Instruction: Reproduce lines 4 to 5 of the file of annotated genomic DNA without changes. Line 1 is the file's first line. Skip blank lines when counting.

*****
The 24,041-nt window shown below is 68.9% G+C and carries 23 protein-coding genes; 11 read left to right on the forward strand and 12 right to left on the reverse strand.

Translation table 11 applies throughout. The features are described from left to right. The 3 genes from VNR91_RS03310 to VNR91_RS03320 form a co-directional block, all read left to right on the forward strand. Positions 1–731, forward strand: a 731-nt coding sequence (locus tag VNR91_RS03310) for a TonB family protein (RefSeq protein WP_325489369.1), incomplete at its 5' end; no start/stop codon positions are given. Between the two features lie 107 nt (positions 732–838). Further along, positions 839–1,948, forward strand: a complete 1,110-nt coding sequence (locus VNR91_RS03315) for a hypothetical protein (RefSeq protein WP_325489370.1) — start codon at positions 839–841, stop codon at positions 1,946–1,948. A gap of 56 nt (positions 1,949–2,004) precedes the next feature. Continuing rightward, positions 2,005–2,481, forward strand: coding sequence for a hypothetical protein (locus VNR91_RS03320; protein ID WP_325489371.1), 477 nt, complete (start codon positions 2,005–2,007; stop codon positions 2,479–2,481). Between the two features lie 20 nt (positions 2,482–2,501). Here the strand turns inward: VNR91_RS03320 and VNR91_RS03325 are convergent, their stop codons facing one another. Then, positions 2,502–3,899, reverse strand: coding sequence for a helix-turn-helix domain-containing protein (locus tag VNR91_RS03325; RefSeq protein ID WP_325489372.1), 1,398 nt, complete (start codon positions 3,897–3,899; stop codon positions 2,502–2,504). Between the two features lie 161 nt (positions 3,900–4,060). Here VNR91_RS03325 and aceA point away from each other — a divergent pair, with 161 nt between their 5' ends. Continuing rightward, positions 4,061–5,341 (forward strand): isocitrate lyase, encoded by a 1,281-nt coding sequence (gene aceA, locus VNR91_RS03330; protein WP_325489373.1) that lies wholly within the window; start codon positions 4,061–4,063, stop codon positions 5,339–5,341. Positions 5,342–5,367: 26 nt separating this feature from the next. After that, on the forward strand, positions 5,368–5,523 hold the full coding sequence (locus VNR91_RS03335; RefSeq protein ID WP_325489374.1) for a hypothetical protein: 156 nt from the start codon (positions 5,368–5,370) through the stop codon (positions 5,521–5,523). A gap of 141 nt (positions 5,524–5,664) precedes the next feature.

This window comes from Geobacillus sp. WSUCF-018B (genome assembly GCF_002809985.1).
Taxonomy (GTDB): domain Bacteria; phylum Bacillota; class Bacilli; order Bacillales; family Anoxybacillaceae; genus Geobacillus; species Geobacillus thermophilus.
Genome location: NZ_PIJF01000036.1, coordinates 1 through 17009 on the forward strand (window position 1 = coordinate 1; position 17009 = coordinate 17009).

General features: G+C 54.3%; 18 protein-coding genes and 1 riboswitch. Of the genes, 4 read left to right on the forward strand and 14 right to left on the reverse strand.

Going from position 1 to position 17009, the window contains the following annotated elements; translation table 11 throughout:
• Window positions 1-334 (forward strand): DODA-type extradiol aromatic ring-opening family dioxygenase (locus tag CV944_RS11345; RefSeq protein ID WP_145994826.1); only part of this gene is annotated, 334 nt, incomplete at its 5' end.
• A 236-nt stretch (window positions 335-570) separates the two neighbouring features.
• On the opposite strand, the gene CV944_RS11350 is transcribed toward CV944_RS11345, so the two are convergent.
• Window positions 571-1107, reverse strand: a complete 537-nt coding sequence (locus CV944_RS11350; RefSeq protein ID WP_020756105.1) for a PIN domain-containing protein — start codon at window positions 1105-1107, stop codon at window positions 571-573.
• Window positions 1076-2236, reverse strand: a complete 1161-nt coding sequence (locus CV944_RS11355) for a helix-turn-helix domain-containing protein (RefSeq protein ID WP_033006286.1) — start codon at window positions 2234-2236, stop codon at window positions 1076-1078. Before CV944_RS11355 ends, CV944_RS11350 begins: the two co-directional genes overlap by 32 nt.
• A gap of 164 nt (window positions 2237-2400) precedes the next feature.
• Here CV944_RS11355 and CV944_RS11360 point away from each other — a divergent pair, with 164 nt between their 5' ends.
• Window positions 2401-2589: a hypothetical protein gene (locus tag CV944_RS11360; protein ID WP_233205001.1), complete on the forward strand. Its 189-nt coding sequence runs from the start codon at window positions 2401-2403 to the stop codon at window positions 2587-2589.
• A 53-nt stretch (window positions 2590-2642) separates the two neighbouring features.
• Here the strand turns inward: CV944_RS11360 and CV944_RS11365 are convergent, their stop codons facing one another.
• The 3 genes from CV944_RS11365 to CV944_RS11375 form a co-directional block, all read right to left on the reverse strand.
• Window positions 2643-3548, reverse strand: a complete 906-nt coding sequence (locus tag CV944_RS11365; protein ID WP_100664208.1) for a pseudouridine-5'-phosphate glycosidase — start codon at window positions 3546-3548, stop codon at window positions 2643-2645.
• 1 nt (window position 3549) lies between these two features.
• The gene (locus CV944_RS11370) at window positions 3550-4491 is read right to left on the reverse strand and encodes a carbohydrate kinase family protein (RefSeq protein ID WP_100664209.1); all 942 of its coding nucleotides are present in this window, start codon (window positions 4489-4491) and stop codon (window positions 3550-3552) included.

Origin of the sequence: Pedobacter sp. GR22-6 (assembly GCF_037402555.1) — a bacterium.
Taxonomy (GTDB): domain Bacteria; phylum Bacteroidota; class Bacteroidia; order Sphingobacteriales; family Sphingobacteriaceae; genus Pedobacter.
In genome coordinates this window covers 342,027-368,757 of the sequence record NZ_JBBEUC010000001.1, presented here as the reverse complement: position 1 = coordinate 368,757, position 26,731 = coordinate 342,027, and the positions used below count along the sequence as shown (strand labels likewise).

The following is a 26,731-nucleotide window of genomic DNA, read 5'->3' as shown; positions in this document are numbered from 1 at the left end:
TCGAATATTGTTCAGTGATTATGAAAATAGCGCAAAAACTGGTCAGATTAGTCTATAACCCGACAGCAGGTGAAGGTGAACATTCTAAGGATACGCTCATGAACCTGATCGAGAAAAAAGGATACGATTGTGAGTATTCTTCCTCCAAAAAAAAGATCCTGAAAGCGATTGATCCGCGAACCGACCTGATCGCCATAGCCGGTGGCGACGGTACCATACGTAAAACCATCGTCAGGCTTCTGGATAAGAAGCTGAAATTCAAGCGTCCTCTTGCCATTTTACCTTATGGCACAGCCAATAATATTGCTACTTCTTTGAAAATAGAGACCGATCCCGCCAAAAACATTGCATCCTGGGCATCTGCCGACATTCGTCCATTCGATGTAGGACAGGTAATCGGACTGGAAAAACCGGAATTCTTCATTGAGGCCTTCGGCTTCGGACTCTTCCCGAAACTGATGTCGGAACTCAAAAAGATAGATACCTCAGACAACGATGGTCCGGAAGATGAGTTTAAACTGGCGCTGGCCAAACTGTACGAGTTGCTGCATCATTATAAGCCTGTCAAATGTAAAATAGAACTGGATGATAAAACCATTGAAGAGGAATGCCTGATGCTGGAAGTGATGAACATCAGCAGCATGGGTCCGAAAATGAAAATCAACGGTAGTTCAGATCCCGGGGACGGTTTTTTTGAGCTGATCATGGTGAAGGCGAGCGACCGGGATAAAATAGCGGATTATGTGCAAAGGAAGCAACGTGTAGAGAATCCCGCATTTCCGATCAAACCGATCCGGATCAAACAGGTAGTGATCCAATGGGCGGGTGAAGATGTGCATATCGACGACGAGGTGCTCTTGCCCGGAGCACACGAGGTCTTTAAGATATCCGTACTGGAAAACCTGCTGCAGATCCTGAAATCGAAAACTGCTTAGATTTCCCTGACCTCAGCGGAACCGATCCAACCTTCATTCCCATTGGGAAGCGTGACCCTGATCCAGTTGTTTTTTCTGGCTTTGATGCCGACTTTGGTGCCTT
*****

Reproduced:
Taxonomy (GTDB): domain Bacteria; phylum Bacillota; class Bacilli; order Bacillales; family Anoxybacillaceae; genus Geobacillus; species Geobacillus thermophilus.
Genome location: NZ_PIJF01000036.1, coordinates 1 through 17009 on the forward strand (window position 1 = coordinate 1; position 17009 = coordinate 17009).